• Translation of your driving licence (if it is not in French) by a sworn translator or an apostilled translation from abroad
  • Four passport-sized photos, two of which need to be stuck on to the CERFA forms
  • A printed-postage lettre suivie envelope for 50g made out to yourself.  (You can buy this at the post office)

Completed dossiers should be submitted to your local Préfecture or sous-Préfecture. In Perpignan there is an appointments system. To make an appointment you need to go to the Préfecture’s information page regarding non-EU driving licence swaps, scroll down and click on the link to Prendre un rendez-vous en ligne.

Disclaimer: while we make every effort to keep information on our site correct and up-to-date you are advised to double check current requirements on the government website before making an appointment to submit your dossier.

The French Driving LicenceFrench Driving Licence

The new licence will be sent to your home address.  It will be a full licence unless you had passed your test within the 3 years prior to the exchange in which case it will be a probational one.

The start date shown is the date of your French licence, so you are best to keep a photocopy of the old one to prove when you first started to drive for insurance purposes.

The French licence is valid for 15 years, unless you are allowed to drive HGVs in which case it will be valid for 5 years.  However all that is required at present is to update it with a new photo, as there is no age limit for driving in France and no requirement to attend a medical after a certain age, unlike in the UK.

Medium-Sized Vehicles/Minibuses

The French licence differs from the UK one in that in the UK you are automatically given the right to drive categories C1, D1, DE, C1E and D1E when you pass your test.  You can find an explanation of the categories on the UK government site.  In France the Cs and Ds are dependent on passing an additional test and a medical.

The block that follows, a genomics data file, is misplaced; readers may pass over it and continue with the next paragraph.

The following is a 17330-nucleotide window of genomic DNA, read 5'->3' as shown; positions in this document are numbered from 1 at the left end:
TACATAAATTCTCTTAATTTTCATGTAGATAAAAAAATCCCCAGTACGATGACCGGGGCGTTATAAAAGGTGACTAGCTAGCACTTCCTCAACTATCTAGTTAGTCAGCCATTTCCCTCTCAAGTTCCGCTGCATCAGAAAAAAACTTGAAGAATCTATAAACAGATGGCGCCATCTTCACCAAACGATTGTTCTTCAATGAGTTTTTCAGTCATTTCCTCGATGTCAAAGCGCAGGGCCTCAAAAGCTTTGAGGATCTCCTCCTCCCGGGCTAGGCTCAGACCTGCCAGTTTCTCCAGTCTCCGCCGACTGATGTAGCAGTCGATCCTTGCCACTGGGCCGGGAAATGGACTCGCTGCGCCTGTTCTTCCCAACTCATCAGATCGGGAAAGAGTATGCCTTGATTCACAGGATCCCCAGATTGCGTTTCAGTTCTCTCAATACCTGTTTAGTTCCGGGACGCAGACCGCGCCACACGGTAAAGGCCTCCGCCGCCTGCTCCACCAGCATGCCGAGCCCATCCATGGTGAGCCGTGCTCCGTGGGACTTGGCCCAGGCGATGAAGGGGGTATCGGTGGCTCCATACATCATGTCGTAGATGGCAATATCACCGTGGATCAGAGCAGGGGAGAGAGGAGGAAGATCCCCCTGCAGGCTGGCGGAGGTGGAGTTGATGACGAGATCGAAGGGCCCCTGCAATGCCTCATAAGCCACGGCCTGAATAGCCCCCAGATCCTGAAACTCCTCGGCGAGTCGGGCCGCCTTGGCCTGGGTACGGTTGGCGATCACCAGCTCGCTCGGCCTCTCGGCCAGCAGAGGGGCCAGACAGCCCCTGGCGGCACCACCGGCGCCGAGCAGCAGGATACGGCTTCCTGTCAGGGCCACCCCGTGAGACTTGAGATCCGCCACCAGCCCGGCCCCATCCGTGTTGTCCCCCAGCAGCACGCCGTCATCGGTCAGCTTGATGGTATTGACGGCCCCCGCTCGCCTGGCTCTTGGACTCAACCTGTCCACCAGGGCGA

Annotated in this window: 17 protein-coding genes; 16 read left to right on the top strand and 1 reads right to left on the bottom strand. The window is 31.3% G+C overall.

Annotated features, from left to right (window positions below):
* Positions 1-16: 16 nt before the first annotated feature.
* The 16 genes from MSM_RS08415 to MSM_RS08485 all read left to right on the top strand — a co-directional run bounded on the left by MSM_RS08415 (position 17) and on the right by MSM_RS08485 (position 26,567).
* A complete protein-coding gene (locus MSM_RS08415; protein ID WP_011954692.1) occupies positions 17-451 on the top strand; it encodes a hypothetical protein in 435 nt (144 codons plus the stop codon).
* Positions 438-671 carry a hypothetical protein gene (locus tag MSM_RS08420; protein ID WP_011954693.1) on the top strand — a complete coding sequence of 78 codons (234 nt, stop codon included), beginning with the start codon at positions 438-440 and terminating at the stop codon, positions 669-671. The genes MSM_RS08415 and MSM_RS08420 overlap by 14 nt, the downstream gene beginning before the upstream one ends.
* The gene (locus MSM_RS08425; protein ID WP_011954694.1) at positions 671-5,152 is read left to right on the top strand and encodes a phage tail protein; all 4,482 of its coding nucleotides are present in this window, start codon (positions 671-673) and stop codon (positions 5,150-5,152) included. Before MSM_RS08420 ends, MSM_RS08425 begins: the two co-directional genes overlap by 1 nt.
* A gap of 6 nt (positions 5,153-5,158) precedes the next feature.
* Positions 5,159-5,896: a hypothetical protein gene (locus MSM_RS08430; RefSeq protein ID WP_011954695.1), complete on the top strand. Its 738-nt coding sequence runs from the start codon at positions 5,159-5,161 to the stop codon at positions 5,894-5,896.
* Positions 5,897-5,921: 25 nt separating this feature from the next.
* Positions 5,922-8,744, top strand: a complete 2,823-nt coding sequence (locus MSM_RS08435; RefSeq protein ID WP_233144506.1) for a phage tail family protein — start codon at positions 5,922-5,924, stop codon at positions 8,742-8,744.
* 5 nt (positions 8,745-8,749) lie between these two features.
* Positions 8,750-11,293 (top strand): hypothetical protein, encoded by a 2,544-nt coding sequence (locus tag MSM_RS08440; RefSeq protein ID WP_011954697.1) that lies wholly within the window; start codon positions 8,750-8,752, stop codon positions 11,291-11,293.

If, when you apply for your French licence,  you fill in all of the categories that appear on your UK licence, you are likely to get a letter asking you to supply a medical certificate to allow you to keep your entitlement to drive “poids lourds”, this is referring to the medium-sized vehicles and minibus categories on your UK licence.  If you are not bothered about driving a small lorry or a minibus then you just need to confirm that you are happy to lose the entitlement.

If you do decide to take the medical, then you will have to provide a medical certificate every 5 years till the age of 59 and then every 2 years from the age of 60 to 75 and every year from the age of 76 for HGV (category C), and every year from the age of 60 if you are driving a vehicle for more than 8 people (category D). Go on to the ANTS site to ask for the licence to be renewed before it expires.


    1. The French licence differs from the UK one in that in the UK you are automatically given the right to drive categories C1, D1, DE, C1E and D1E when you pass your test. You can find an explanation of the categories on the UK government site. In France the Cs and Ds are dependent on passing an additional test and a medical.

  1. Reading this article it doesn’t sound like you need to translate either the photo card or the paper version of the licence. Is that correct?

    I’m just gathering all my documents together to go through this process, so would really appreciate confirmation on this from one of the admins or another member of the group who has already gone through this process.

    Merci beaucoup !

  2. @glynd and @rafemckenna – it’s apparently normal not to have heard anything. A friend rang after a few months and managed to get hold of somebody who confirmed that they had his application in the system but said that they had huge delays and that they would be in touch.

  3. We sent out application to Nantes in January 2018 and have not heard a thing. We have spoken to numerous people and they seem to have the same problem.